I love the B&W and the sepia. They look just great! Congratulations! Well done.
Title: Re: First paid photo shoot - DATE: 23 March 2013
Post by: wickidwombat on April 02, 2013, 02:06:11 AM
I have to agree with most others points
but good on you for having a go

one thing thats bugging me still is how soft these images are looking
softer than the 60D and lens combo should be giving which leads me to think it could be
something in you post processing workflow

if I PM you an email address would you email me a raw file of one of your best shots so i can have a look
and try help out a bit more?
Title: Re: First paid photo shoot - DATE: 23 March 2013
Post by: blaydese on April 03, 2013, 06:37:08 AM
I made them soft, I applied Orton or
Lomo effect or both to the pictures in
ACDSee 14.  Well not all of them, but
most of them.

Peace! 8)
Title: Re: First paid photo shoot - DATE: 23 March 2013
Post by: Kristofgss on April 03, 2013, 06:57:39 AM
They are better than my first attempt of doing something like this anyway, ;D so congratulations on your work.
In hindsight for the following images
1) removing the flowers in the top right as they draw attention would give it more balance.
2) having sunlight reflected (something like a foldable reflector) onto them to brighten the couple up compared to the background.
4) the green is a bit overpowering. maybe desaturate the colors a little more to give it a more subdued look?
6) same as others remarked, the branch is too attention-grabbing
7) someone snuck up on you and is visible in the frame, so maybe some recropping.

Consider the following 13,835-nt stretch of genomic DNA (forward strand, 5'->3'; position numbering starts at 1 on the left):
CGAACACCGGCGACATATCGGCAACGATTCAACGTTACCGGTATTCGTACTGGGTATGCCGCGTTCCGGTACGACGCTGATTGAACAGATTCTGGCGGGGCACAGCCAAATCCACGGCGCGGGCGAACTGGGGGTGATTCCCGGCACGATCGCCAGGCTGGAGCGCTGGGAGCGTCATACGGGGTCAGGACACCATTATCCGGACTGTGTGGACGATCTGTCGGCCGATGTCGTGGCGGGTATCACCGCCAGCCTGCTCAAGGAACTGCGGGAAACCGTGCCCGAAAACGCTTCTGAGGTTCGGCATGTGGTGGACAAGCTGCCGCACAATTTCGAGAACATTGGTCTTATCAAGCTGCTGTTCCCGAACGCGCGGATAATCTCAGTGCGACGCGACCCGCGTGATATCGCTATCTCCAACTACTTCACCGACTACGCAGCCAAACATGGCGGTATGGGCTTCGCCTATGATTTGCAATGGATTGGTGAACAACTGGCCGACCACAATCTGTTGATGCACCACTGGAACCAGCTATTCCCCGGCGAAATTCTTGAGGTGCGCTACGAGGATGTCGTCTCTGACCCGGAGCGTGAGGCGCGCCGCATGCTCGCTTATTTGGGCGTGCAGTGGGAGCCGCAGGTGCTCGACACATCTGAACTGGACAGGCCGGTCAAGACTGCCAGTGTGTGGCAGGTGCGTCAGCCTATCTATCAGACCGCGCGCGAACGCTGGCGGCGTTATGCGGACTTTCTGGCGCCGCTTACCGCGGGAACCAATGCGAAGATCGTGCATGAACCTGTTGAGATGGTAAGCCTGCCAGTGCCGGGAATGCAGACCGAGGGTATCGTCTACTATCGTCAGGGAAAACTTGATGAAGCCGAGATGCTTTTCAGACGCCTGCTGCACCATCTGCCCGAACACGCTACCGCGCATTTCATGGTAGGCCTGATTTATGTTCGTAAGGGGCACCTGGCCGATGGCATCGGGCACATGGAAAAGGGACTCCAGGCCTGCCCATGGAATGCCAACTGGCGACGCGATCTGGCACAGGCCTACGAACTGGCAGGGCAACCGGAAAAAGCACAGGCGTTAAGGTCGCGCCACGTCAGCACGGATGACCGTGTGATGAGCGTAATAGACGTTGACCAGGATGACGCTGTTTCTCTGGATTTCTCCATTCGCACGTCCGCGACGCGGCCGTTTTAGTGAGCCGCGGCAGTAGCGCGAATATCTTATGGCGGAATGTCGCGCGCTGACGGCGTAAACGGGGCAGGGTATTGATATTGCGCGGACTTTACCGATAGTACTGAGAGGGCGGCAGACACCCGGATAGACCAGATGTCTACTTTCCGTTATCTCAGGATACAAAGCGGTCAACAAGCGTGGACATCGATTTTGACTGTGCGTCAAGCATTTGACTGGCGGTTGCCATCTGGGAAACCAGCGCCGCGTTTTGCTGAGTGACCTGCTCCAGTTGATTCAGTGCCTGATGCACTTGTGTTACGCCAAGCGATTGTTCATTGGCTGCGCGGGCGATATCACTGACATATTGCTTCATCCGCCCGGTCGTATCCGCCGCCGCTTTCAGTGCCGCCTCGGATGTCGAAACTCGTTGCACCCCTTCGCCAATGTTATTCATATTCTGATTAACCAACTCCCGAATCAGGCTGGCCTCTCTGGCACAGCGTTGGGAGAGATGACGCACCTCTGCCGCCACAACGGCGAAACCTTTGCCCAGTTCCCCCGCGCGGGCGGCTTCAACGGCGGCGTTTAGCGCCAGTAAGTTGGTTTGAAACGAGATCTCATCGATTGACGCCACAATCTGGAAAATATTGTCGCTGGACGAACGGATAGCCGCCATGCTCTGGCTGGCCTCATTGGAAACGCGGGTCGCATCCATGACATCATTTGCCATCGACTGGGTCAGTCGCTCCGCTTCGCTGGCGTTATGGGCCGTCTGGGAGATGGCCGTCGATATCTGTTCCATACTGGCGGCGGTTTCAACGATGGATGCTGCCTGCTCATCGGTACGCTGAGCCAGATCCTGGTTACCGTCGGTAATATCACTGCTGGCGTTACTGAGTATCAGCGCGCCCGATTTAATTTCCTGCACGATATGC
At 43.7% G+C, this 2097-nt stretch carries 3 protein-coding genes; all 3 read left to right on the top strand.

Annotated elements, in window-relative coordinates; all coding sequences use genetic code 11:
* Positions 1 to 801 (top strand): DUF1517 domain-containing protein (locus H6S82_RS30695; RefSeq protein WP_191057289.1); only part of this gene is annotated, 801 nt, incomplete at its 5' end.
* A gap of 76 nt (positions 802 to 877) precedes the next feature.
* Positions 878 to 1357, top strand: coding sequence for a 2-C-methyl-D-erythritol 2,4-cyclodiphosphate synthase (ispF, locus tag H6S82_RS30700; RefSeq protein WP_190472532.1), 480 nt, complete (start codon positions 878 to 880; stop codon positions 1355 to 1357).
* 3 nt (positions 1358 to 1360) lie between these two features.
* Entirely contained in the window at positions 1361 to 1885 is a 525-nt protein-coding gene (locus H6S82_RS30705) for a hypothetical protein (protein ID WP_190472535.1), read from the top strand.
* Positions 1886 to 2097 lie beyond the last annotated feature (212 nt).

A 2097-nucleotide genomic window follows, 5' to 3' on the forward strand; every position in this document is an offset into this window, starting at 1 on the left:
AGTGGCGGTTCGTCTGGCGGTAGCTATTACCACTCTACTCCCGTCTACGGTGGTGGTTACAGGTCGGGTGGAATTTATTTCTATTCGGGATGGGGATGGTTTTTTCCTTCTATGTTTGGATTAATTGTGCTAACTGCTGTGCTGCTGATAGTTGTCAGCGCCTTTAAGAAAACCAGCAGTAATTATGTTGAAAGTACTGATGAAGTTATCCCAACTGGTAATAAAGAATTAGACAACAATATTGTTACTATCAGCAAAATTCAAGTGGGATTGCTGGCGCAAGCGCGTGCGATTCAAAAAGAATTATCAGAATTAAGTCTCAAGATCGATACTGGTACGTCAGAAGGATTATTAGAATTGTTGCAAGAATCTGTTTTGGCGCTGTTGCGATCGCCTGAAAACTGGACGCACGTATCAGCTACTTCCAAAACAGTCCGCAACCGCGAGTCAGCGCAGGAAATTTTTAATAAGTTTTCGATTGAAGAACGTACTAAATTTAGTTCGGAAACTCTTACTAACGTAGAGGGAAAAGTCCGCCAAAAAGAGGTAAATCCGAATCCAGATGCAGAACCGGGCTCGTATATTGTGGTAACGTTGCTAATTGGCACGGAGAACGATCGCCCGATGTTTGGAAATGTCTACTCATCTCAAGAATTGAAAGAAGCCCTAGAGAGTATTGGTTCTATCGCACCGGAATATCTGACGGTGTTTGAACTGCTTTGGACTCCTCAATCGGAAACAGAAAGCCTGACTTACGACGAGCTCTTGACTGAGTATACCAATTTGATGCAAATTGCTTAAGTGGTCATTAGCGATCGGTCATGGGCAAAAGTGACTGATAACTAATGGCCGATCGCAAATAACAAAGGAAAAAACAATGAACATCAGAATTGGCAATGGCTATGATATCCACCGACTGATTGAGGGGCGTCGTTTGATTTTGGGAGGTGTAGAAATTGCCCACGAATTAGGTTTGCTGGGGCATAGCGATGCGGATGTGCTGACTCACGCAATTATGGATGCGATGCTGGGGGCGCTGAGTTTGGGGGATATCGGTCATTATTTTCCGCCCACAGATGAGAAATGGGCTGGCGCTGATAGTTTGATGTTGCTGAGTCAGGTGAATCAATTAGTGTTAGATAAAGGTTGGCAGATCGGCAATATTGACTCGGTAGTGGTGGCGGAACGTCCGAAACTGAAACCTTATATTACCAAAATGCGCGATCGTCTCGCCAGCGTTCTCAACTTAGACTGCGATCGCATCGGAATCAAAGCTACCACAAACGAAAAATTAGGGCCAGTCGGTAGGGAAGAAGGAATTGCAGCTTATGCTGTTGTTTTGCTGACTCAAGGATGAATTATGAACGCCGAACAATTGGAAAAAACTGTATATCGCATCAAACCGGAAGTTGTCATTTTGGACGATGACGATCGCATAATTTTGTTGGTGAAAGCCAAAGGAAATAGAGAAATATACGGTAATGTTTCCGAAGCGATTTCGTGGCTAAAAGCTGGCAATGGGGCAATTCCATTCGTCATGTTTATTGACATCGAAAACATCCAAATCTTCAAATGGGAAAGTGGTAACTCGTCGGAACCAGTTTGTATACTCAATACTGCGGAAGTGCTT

Having said all that, I'd have been perfectly happy with a picture like number one and three and the sepia ones. so I'd say very nice work.
Title: Re: First paid photo shoot - DATE: 23 March 2013
Post by: tomscott on April 03, 2013, 09:21:12 AM
Good job! Maybe slightly saturated but good first shoot  :)
Title: Re: First paid photo shoot - DATE: 23 March 2013
Post by: Dylan777 on April 03, 2013, 09:30:24 AM
Okay, processing is done...  ???

THESE ARE LOW QUALITY RESIZED COPIES 
IT WAS A BRIGHT SUNNY DAY, LITTLE SHADE AND HOT AS HELL,
I DID MY BEST TO GET THEM DONE AND BACK IN THE A/C AS SOON AS
POSSIBLE.  I HAVE A CRAPPY CRAPPY KIT LENS EF 18-135mm f/3.5-5.6 IS

....  AND THEY WANTED HDR LOOKING SHOTS, BLACK AND WHITE, ETC. 

I'M POSTING SOME RANDOM GOOD (NOT GREAT) AND SOME BAD ONES SO YOU
CAN SEE MY RANGE,.... PLEASE BE KIND !


 :( 8) :P :-[ :-X :-\ :'(

It was a good day, so here are the results / outcome:

1)  I took too much gear, flashes, tripods, etc.
2)  I took a desk fan and extension cord SO WORTH IT !  It was freaking HOT!
3)  Laptop worked great, while I ate, moved pics from SD card to laptop.  :)
4)  My son helped out, that was good, two people is way better than one.
5)  I took 1,547 pictures, about 350 came out okay, 10-15 were good, none were excellent.  :(
6)  I made a CD of the pictures, a photo story DVD and two printed albums for them.